First off, don’t equate gay marriage with tsunamis

I’ve never heard of John Stonestreet but he has an article up on Christianheadlines.com to advertise his new book titled Same-Sex Marriage: A Thoughtful Approach to God’s Design for Marriage.

Like a tsunami, so-called gay marriage has swept aside just about every obstacle in its path, creating a very different cultural landscape than even seemed possible a few decades ago—or even a few years ago! According to David Von Drehle in Time magazine, the swift embrace of same-sex marriage is nothing short of a “seismic shift” of American culture, one “as rapid and unpredictable as any turn in public opinion.”

And that, folks, might still be an understatement.

No, no… I think what that is is hyperbole: “the use of exaggeration as a rhetorical device or figure of speech.” (via)

The Bolton Council of Mosques quoted some statistics from the Tsunami Evaluation Coalition for the tsunami that swept over the Indian ocean on Boxing day, 2004. I’ll pick out a few.

275,000 people were killed in fourteen countries across two continents, with the last two fatalities being swept out to sea in South Africa, more than twelve hours after the earthquake.

40,000 to 45,000 more women than men were killed in the tsunami.

141,000 houses were destroyed, which accounts for 47.9 percent of the total damage (BRR & World Bank, 2005)

A 1,200km section of the earth’s crust shifted beneath the Indian ocean and the earthquake released stored energy equivalent to over more than 23,000 Hiroshima bombs.

Until thousands of people lose their lives and the planet itself is irrevocably altered by the sheer power of two men or two women in love, you can’t really equate gay marriage with tsunamis or earthquakes.

Back to Stonestreet:

It was the eminent sociologist David Popenoe who said that no civilization ever survived after its family life deteriorated. But if you don’t believe him, listen to G.K. Chesterton, and I quote: “This triangle of truisms, of father, mother and child, cannot be destroyed; it can only destroy those civilizations which disregard it.”

Popenoe wrote a piece called “The Decline of Fatherhood” which appeared in the Wilson Quarterly. The Sept/Oct 1996 issue of Utne Reader picked it up, which is where I found it. He makes some good points about parenting and stability for children. There are stats galore around to illustrate how single mothers fare financially and how that affects everything in terms of the well being, education and futures of kids who are most likely living in poverty and aren’t expected to get out from under that in any easy way. It’s really long but worth the read.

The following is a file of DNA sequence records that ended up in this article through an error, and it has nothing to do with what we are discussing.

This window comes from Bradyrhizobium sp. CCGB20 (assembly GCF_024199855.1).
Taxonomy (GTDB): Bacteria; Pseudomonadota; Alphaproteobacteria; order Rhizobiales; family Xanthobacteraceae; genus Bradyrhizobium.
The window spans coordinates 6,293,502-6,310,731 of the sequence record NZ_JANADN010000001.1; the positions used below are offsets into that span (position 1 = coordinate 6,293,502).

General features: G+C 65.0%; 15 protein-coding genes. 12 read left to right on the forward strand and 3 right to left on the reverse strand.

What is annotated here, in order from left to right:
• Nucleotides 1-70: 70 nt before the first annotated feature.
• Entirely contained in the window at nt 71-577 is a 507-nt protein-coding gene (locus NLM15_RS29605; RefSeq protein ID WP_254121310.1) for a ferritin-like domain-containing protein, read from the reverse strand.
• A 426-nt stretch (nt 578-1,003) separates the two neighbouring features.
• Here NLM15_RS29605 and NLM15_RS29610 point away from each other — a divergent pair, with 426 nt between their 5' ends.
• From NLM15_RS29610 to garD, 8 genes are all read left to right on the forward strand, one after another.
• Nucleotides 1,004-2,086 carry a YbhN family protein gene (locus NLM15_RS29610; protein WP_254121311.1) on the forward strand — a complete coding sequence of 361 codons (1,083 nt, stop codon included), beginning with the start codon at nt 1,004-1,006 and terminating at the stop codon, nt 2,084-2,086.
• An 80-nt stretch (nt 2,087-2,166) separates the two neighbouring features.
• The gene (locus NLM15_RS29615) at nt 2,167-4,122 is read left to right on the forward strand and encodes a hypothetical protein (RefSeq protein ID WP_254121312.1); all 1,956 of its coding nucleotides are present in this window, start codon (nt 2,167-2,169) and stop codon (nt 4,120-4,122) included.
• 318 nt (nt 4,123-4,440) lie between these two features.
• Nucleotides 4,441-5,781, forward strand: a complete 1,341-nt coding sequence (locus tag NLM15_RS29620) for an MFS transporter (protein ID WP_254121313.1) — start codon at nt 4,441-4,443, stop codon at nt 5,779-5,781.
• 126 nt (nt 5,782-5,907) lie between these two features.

In terms of G. K. Chesterton,

this was the man who wrote a book called The Everlasting Man, which led a young atheist named C.S. Lewis to become a Christian. This was the man who wrote a novel called The Napoleon of Notting Hill, which inspired Michael Collins to lead a movement for Irish Independence. This was the man who wrote an essay in the Illustrated London News that inspired Mohandas Gandhi to lead a movement to end British colonial rule in India.

Suffice it to say, he was instrumental in a lot of major changes in society as we know it. His quoted opinion doesn’t prove our civilization will definitely fall just because homosexuals want to marry each other, though. There are so many factors that keep a civilization prospering and so many factors with the potential to wipe it out. It’s very unlike that roadside bombs or Ebola, for example, give a damn who’s married with kids.

Back to Stonestreet:

Sean and I also look at the issue culturally. Same-sex marriage isn’t the start of the problem; it’s the fruit of a long-going sexual revolution.

The ground that has shifted is not just moral ground; it’s worldview ground. We’re not just seeing a moral slide toward more and more sexual immorality; we’ve undergone a complete shift in the way we understand the human person.

Gay marriage is a major change. No doubt about that. But watch out for the notion of moral and immoral behaviour. The more we learn about ourselves and other species on this planet, we soon learn that life-long monogamy is very rare everywhere. Morality is on a sliding scale depending on the culture and the practices of a society at any particular time. Slavery often gets brought up at this point; it’s been considered a moral right of people to own other people in America’s past and there are still places in the world thinking this way. It’s morally right in Uganda to kill gays. It’s morally right to stone and rape women in some countries. It all comes down to culture and all comes down to how people are willing to judge certain behaviours, often based on whatever holy writ or charasmatic leader currently holds sway.

Same-sex relationships can be found in parts of the animal kingdom as well. A National Geographic article goes into some detail about that and how same-sex bonding can be very beneficial within a group anyway, even though the pairing isn’t leading directly to offspring. Scientific American has also explored the issue.

So long as enough babies are born to offset the effects of same-sex pairs, it’s a non-issue, frankly. And many same sex couples want to and are willing to raise children. These children would be getting all the benefits of double income and home stability. They’d be getting the positive attention, love and education that will make them profitable members of society down the road.

I think I’ve gone on long enough. Any thoughts you wish to share?

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